How about normalizing it so the fastest (or slowest, or alphabetically first, or whatever) is at 1, and the others shows how much faster/slower they are (defined e.g. as "how many times could they do this in the time the reference needed to do it once")? It should be fairly easy to read - "2" means it is twice as fast/uses half the time.

                    Alternatively each test could have a canonical reference (sort of like 1 VAX MIPS being defined as the benchmark result of a VAX 11/780), but I'm not sure if that would be useful or messy.

                    Comment


                    • #11
                      Originally posted by kigurai View Post
                      Showing completion time as frequency would be really annoying. Frequency tends to mean that something is repeating, which is not what's going on in the tests here.
                      Well [nb of tasks]/[time] is not only a frequency, but also a speed. And that is meaningful even for single test units (how many time does it need to complete a given test => at which speed does it run through this given test).

                      Comment


                      • #12
                        Originally posted by mendieta View Post
                        I think two simple things would make tests easier to digest:

                        1. always show things in a way more is better. For instance, if something is measured in seconds to completion, show it as a frequency (1 / time-to-completion )
                        2. Once a battery of tests are performed, each configuration gets a geometric average of all measurements, so you get one global number for each configuration

                        Optionally, one could add one final plot where all averages are normalized to the slowest. Tom's hardware show their reviews like that, and it's pretty awesome.

                        Back to Intel, I am so glad to see full open source support. My next desktop rig will be Intel (for the first time, ever)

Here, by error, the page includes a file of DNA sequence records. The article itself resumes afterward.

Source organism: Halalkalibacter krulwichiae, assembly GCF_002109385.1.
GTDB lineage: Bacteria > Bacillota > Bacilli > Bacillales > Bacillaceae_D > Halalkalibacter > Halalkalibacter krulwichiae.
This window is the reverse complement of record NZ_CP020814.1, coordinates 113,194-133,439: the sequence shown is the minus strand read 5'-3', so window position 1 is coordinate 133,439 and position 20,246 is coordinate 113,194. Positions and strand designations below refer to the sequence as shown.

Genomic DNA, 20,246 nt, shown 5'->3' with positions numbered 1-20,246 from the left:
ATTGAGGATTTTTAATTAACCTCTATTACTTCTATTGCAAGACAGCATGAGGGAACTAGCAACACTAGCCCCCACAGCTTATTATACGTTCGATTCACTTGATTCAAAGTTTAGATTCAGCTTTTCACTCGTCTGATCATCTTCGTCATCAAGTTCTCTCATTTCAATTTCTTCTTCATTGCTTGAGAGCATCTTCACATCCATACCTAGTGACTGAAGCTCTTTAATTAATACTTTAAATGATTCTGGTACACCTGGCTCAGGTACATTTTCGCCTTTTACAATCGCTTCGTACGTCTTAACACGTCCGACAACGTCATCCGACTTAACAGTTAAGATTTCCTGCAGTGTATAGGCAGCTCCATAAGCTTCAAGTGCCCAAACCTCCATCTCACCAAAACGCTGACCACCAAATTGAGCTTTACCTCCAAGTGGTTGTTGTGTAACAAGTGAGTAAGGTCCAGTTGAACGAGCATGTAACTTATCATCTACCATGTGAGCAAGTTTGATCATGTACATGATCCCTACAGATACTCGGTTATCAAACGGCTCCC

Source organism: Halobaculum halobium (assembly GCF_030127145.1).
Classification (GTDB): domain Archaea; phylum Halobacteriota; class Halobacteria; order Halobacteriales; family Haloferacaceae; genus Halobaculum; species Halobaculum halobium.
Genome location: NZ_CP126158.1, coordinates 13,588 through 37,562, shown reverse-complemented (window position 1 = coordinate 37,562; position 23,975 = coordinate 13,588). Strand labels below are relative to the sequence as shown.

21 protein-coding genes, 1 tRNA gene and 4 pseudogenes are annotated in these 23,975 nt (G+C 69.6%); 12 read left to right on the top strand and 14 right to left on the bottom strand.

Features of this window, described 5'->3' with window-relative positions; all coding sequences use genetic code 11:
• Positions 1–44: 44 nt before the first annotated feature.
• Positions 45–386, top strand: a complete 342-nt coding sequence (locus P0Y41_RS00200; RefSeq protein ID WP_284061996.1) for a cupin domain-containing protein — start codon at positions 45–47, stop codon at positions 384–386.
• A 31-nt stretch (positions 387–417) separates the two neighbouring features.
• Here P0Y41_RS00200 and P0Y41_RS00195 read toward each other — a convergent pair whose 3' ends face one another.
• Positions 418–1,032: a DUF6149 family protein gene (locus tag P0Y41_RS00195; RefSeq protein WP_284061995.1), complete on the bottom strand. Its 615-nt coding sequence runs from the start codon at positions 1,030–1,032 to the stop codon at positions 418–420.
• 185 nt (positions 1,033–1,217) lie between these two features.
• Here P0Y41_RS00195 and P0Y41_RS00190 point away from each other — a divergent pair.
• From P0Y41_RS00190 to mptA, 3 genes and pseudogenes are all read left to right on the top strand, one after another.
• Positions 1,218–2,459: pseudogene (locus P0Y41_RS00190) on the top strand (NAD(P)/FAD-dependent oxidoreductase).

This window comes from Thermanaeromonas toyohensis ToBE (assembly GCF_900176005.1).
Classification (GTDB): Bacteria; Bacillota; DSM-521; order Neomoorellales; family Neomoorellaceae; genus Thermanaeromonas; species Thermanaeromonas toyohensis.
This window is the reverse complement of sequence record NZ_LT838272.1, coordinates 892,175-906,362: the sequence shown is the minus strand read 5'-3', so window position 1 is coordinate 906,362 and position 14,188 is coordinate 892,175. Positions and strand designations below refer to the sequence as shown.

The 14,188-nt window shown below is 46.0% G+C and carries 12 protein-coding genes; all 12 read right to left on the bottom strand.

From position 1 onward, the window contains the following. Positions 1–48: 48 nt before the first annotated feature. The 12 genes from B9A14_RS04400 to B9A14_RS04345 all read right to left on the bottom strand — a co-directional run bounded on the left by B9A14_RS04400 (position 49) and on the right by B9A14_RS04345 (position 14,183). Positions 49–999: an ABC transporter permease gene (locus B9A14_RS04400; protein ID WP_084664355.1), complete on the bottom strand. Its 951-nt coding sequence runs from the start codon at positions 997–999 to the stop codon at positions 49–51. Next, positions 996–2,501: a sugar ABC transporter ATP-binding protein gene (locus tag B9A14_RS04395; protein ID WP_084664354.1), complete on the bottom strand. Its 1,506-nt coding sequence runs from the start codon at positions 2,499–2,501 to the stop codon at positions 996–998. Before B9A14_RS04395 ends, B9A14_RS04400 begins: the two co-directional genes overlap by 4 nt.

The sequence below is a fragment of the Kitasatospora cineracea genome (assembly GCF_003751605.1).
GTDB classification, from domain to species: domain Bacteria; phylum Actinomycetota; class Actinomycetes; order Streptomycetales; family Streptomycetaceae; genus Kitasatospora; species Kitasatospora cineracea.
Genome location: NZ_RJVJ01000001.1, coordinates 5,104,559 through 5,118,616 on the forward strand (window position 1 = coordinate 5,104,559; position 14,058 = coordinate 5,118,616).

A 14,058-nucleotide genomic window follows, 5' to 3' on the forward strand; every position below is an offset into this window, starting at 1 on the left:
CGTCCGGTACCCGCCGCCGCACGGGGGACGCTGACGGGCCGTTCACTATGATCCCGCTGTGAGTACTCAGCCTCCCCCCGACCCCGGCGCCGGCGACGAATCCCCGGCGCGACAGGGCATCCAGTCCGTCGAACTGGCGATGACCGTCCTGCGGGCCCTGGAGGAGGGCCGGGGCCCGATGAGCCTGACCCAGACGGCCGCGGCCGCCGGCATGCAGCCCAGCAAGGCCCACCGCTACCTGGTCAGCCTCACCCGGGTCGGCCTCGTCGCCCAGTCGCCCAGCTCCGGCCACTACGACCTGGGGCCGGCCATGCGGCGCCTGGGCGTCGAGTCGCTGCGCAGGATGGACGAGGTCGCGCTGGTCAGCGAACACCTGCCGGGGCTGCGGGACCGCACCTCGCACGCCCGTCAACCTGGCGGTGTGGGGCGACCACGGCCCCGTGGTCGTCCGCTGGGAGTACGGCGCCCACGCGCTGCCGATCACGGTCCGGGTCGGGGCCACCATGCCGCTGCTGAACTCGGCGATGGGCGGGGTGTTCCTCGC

Cheers!
                        +1 for 2., but for 1., if the test is about "Less is better", bars and the "Less is better" text could be colored in dark red instead of dark blue.

                        Comment


                        • #13
                          Originally posted by mendieta View Post
                          I think two simple things would make tests easier to digest:

                          1. always show things in a way more is better. For instance, if something is measured in seconds to completion, show it as a frequency (1 / time-to-completion )
                          2. Once a battery of tests are performed, each configuration gets a geometric average of all measurements, so you get one global number for each configuration
                          I disagree that making the article easier to digest in that particular regard is a worthwhile goal. This would just make it easier for readers to skim the article, counting wins and losses. In my opinion, users need to be educated that the benchmark numbers have to be viewed in context and their validity and significance be understood, and that it is not possible to boil down the measured performance to a single number. Figuring out whether more or less is better in a figure is the first tiny step to this.

                          Readers who are not willing to read and understand the article can simply skip to the conclusion, they just won't be able to delude themselves into thinking that they formed their opinion based on the data.

                          Comment


                          • #14
                            Originally posted by erendorn View Post
                            Well [nb of tasks]/[time] is not only a frequency, but also a speed. And that is meaningful even for single test units (how many time does it need to complete a given test => at which speed does it run through this given test).
                            Some publications just measure time to completion, and then calculate an arbitrary score out of this. E.g. you sometimes find Linux kernel compile score given in 1000/s. (So if the compile finishes in 1000 seconds, one gets a score of 1, and if it finishes in 500 seconds a score of 2).

                            Comment


                            • #15
                              Originally posted by erendorn View Post
                              Well [nb of tasks]/[time] is not only a frequency, but also a speed. And that is meaningful even for single test units (how many time does it need to complete a given test => at which speed does it run through this given test).
                              Exactly! I'm a physicst so I said "frequency", but the concept is exactly as you stated it.

                              Comment